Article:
Omicron Vaccine Expected to be Ready By March: Pfizer

"Vaccine against Omicron will be ready in March. I don't know if we will need it. I don't know if and how it will be used", Pfizer CEO said.

Updated: January 11, 2022 8:32 AM IST

By India.com News Desk | Edited by Surabhi Shaurya

UK Approves Updated Moderna Vaccine Targeting Omicron Variant
UK Approves Updated Moderna Vaccine Targeting Omicron Variant

New Delhi: As the Omicron continues to create havoc across the globe, Pfizer, an American multinational pharmaceutical is expected to manufacture a Covid-19 vaccine targeting the new ‘highly transmissible’ variant by March. Albert Bourla, the company’s CEO said that Pfizer is already manufacturing doses as health authorities are dealing with large number of COVID-19 cases, including large numbers of ‘breakthrough’ Omicron cases in vaccinated populations.

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Speaking exclusively to CNBC, Bourla further asserted that this vaccine against Omicron will be ready in March. “I don’t know if we will need it. I don’t know if and how it will be used.”

“While the existing regime of two vaccine shots and a booster has provided “reasonable” protection against Omicron, a vaccine focused directly on the Omicron variant would also guard against breakthrough infections of a strain that has proven highly contagious and has triggered many mild or asymptomatic cases”, CNBC quoted Bourla as saying.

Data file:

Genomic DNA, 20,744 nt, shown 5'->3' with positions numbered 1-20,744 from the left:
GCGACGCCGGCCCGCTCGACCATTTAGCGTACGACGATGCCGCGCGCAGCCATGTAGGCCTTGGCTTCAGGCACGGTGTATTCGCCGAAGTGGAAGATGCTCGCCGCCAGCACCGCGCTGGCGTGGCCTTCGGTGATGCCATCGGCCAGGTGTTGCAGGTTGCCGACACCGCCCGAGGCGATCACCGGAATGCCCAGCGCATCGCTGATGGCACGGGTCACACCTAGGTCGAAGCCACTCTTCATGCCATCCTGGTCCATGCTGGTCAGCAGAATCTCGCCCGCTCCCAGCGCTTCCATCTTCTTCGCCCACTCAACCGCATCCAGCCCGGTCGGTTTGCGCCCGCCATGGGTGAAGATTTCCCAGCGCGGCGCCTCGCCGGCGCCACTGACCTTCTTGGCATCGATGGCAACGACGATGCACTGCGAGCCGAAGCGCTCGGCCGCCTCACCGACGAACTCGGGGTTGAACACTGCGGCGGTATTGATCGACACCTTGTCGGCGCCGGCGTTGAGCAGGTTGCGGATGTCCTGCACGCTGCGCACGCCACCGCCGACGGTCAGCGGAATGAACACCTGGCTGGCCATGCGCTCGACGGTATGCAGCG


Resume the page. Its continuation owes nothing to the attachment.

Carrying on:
On the other hand, Moderna CEO Stephane Bancel informed that his company is developing a booster that could fight against Omicron and other emerging strains.

“We are discussing with public health leaders around the world to decide what we think is the best strategy for a potential booster for the fall of 2022. We need to be careful to try to stay ahead of a virus and not behind the virus”, he told CNBC.

Meanwhile, a study has claimed that cellular immunity elicited by existing Covid-19 vaccines can fight the Omicron Covid variant.

The yet-to-be peer-reviewed study, which focussed on Pfizer and Johnson & Johnson’s Covid shots, showed that vaccines will protect against severe disease even if the antibody responses against the strain are not as strong or durable.

“These data suggest that current vaccines may provide considerable protection against severe disease with the Sars-Cov-2 Omicron variant despite the substantial reduction of neutralising antibody responses,” the researchers from Harvard medical school wrote in the study.

Previous evidence suggests that the existing vaccines lose antibody response when pitted against Omicron. A third shot at least partially restores that antibody protection, and countries have been racing to scale up their booster programmes to avoid new restrictions.

But vaccines are still expected to protect against severe disease, and health authorities have said they would closely examine evidence such as the one contained in the new study to decide whether a switch to Omicron-targeted vaccines is necessary.

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Published Date: January 11, 2022 8:30 AM IST

Updated Date: January 11, 2022 8:32 AM IST